Junior doctors to hold fresh strikes in pay row
Junior doctors in England are to stage a fresh round of strikes after talks with the Government failed to resolve a bitter row over pay.
The British Medical Association (BMA) said a 96-hour walkout will take place for shifts starting between 0659 on Tuesday April 11 and 0659 on Saturday April 15.
The BMA said Health Secretary Steve Barclay had failed to make any “credible offer”, accusing the Government of not being serious about resolving the dispute.
Dr Vivek Trivedi and Dr Robert Laurenson, co-chairs of the BMA junior doctor committee, said: “It is with disappointment and great frustration that we must announce this new industrial action.
“The Government has dragged its feet at every opportunity. It has not presented any credible offer and is refusing to accept that there is any case for pay restoration, describing our central ask as ‘unrealistic’ and ‘unreasonable’.
“Even yesterday they continued to add new unacceptable pre-conditions to talks instead of getting on and trying to find a resolution.
“We therefore have no confidence that without further action these negotiations can be successful.
“This situation is entirely of the Government’s own making.
“We want to spend our time looking after patients, not on strike, but with an NHS buckling under a workforce crisis, and four in 10 junior doctors looking to leave, we can’t stand by while our pay is further eroded by inflation and an intransigent Government.
“We are not going to stop until we are paid what we are worth, and if ministers don’t accept that when we tell them in person, we will have to tell them from the picket line.”
Saffron Cordery, deputy chief executive at NHS Providers, said: “The prospect of a 96-hour strike by junior doctors will ring alarm bells for trust leaders up and down the country.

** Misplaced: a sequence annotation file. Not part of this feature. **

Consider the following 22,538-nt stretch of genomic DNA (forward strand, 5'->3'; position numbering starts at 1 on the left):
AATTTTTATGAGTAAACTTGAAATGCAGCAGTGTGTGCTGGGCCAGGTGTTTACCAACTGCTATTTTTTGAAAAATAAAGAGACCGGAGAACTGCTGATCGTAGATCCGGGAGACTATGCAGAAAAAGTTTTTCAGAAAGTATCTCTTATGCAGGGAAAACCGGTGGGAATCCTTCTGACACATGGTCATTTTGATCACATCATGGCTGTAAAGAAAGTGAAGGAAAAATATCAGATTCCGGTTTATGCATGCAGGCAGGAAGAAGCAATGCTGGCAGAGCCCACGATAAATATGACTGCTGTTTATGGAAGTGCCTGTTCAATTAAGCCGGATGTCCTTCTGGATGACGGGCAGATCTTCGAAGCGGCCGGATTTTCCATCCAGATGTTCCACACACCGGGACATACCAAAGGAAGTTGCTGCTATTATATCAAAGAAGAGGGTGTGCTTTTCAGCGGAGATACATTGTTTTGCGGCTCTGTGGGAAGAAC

“It would immediately follow a four-day bank holiday weekend, meaning demand will have piled up before the strike even begins on April 11. There will also be no exemptions.
“This threatens the biggest disruption from NHS walkouts so far. There should be no doubt about the scale of the impact on patients, staff and the NHS. No-one wants this.
“It’s hugely disappointing that talks between the Government and the doctors’ unions have broken down.
“Trust leaders understand why junior doctors feel they’ve been pushed to this point, but it’s incumbent on all involved to urgently re-enter talks in good faith.”
Matthew Taylor, chief executive of the NHS Confederation, said: “This hugely disappointing news will be a blow to leaders’ efforts to tackle the backlog and further industrial action will have a significant impact on patient care.
“Leaders will have been hoping for progress and an outcome similar to negotiations with the Agenda for Change unions, so news of another, longer walkout is a huge setback for plans. Sadly, it is inevitable that this will impact on patient safety and dignity.
“The level of disruption caused by the last junior doctors’ walkout was greater than that of all the other recent strikes put together, so leaders will be dismayed about a repeat and worried about the impact on patient care, particularly just after Easter.
“Based on last time, it seems likely that up to a quarter of a million appointments and operations may need to be postponed as a result of this next wave of strikes.